Chattanooga Football Club, Red Wolves competing for rights to use Camp Jordan


Jul. 22—In 2018, the Chattanooga Red Wolves were formed as a new USL League One soccer team, with desires to set up shop in the Scenic City. Of course, the Chattanooga Football Club had already resided in town since 2009.

A turf war of sorts ensued, with CFC maintaining its hold on Finley Stadium to host its home matches while the Red Wolves ultimately began the process of setting up shop in East Ridge, having already made progress on the first soccer-specific stadium in the state of Tennessee.

It’s been a situation that has been tense at the very least, but most certainly petty as both clubs — and fanbases — have fought to carve out their own space: CFC as the established, grassroots product and the Red Wolves as the shiny new, more professional franchise.

Fast forward to 2021, where a new turf war has taken place. Only it appears this time the Red Wolves are firmly in control.

On July 8, the East Ridge city council awarded exclusive rights to Camp Jordan to the Red Wolves, which created an issue in that the CFC Academy has been using the site for its own training since 2014. The city council voted 4-1 to lease the rights to all nine fields to the Red Wolves, which if the decision holds up will displace the CFC Academy, leaving the estimated 600 families of CFC Academy participants potentially without a place to play this fall.

CFC’s 2016 lease agreement with Camp Jordan expired on June 30. Both clubs had written proposals for use of the field; and the East Ridge City Council chose the one submitted by the Red Wolves.

Another meeting is scheduled to take place Thursday evening, but it’s unclear if the item will be on the agenda again. Attempts to reach East Ridge city manager Christ Dorsey were unsuccessful.

CFC sent multiple emails to East Ridge mayor Brian Williams as well as the council, hoping to outline an agreement where neither team had exclusive rights to the field, but instead co-existed at the park. Their feeling is that Camp Jordan is big enough to host both academies, especially considering Camp Jordan is a public park.

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Since 2014, the CFC Academy has brought in $291,302.14 into the park, according to CFC documentation.

“We have enjoyed being at Camp Jordan and are happy to share this public park with anyone,” Steve Hirayama, CFC Academy’s director of coaching said in a text message sent to the Times Free Press. “We didn’t submit a proposal with the goal of doing a takeover that might hurt kids in another club. We submitted one that shared the park. Even though CFC Academy is growing tremendously, there’s still room for more than one youth soccer club out there. We know we’re the big, established academy that everyone knows, and we want to co-exist and build the youth soccer community.”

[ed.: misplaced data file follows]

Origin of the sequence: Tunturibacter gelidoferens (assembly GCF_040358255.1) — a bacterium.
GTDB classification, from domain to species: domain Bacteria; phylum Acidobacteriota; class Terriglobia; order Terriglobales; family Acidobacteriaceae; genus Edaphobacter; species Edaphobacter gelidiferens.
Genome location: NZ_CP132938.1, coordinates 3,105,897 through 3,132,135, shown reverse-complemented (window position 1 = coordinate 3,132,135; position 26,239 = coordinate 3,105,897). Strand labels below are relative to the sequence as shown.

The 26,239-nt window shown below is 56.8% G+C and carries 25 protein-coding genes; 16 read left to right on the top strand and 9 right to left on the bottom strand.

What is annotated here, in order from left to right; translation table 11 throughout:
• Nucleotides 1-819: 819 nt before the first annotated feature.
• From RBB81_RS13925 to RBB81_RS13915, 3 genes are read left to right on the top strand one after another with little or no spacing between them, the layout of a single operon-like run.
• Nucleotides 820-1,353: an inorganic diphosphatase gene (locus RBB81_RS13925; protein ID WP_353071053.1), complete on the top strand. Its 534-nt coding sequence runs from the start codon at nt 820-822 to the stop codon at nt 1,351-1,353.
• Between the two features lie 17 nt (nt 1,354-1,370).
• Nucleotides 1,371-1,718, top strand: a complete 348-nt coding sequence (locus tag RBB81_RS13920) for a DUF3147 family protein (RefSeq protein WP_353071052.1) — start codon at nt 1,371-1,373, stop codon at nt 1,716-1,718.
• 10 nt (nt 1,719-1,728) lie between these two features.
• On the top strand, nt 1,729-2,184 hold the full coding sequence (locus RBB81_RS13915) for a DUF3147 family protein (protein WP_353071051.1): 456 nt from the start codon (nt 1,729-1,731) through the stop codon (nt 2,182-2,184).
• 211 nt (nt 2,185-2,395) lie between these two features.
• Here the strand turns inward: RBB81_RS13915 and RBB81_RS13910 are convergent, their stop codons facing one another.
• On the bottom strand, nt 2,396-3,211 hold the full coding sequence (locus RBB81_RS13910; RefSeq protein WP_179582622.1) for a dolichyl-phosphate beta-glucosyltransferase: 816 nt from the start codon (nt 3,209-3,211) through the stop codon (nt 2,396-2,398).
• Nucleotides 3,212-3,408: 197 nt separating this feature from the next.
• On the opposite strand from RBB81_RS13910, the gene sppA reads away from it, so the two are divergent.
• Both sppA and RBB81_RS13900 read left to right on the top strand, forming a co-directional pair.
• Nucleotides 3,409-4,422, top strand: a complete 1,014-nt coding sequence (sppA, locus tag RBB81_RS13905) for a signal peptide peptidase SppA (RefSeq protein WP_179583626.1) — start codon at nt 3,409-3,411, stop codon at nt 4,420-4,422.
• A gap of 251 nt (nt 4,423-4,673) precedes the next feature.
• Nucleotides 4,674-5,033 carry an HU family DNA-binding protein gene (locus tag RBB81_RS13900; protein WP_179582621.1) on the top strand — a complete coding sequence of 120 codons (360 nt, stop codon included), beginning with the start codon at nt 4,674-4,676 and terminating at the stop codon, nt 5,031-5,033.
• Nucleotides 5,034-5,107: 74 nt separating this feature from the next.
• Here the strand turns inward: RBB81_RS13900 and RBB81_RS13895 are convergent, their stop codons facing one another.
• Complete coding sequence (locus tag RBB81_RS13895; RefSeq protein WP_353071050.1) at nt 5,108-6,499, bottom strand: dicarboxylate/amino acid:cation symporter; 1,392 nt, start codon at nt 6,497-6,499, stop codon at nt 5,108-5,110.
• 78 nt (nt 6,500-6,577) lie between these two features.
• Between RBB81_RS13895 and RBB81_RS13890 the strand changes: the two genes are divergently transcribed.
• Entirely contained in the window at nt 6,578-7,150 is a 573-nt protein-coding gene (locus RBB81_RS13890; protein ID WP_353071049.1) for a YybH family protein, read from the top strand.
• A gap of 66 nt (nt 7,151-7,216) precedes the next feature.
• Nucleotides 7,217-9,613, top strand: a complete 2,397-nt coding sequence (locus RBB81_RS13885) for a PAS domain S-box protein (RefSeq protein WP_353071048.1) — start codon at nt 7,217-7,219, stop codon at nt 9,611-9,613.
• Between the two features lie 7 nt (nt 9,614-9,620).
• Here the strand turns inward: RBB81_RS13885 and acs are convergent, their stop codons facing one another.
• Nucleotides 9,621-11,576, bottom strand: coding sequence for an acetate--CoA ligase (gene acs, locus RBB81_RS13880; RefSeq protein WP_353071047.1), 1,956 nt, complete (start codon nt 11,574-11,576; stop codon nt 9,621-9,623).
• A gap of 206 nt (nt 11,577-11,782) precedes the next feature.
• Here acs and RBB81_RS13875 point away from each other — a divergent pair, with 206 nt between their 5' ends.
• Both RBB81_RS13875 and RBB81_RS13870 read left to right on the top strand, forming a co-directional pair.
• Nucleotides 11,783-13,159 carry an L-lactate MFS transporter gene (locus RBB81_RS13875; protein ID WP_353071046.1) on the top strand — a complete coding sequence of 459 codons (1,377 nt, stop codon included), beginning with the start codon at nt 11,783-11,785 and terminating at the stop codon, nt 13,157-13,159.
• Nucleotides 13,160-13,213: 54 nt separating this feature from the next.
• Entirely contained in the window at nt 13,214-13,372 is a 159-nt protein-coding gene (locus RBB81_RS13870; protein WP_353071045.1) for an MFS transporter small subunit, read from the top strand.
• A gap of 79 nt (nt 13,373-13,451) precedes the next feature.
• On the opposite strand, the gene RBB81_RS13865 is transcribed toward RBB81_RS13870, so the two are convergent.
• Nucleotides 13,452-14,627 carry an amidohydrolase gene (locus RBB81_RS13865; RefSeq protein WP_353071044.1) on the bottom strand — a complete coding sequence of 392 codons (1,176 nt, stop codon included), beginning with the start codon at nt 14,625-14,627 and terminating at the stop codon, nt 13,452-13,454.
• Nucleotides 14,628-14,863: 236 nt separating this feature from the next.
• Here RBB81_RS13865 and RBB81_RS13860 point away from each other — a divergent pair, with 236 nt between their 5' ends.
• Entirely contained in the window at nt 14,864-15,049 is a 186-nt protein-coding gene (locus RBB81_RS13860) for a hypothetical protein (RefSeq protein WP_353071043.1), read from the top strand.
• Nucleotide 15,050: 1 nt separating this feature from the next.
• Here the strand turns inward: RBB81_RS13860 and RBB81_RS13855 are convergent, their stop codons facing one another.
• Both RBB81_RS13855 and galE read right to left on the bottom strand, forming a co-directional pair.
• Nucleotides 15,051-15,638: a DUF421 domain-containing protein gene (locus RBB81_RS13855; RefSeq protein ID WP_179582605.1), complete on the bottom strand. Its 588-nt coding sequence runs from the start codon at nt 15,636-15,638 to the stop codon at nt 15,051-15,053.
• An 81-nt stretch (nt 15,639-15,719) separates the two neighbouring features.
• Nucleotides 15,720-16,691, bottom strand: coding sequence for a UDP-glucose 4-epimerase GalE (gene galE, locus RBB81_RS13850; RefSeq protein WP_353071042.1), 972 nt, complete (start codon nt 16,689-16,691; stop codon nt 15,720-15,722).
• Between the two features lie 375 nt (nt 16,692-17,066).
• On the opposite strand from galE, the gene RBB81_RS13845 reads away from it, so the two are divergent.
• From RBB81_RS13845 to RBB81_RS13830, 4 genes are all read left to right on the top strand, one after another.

In 2019 the Red Wolves began work on a new complex which is expected to bring in $150 million to East Ridge. Their stadium, CHI Memorial, has made a lot of progress, with executive suites and locker rooms being two of the biggest items left, but the development is expected to be much more than that.

The project is also expected to include two 188-room hotels, a 40,000-square-foot convention center, 400 apartments and condos, and restaurant, retail and office space, plus a four-level, 1,200-space parking deck, police substation, a network of green spaces such as a “great lawn,” a lake, pocket parks, greenways and transportation and utility infrastructure, according to plans shown to the Times Free Press in April.

The Red Wolves have their own academy, which also has about 600 participating families, and holds its practices at Camp Jordan. General manager Sean McDaniel noted that the team plans to extend their operations to the site, which could hold Red Wolves practices, soccer camps and workouts for both the men’s and women’s teams.

“The growth we’ve had in our youth academy with the numbers, and now with the addition of Northview and particularly Dalton, Camp Jordan is the perfect geographical location to come train multiple times a week,” McDaniel said. “Beyond that, to show off this great city, with tournaments with out of town kids, now that’s not encumbered by any other things on those fields. What it really gives us is the freedom and flexibility to build out the local economic infrastructure because we’ve got the space to be able to drive traffic even more.

“I think it goes without saying that from an economic standpoint, the business dollars that will flow through that area because of the Red Wolves, it only makes sense that having the ability to manage and navigate and control the soccer aspects of camps does that further. We’ve proven that, with the stadium going up and with us building stuff. So for us to now be over Camp Jordan, it’s a little bit of a no-brainer. We’ve proven we’re here to stay and drive revenue and traffic to the city.”

Contact Gene Henley at ghenley@timesfreepress.com. Follow him on Twitter @genehenley3.



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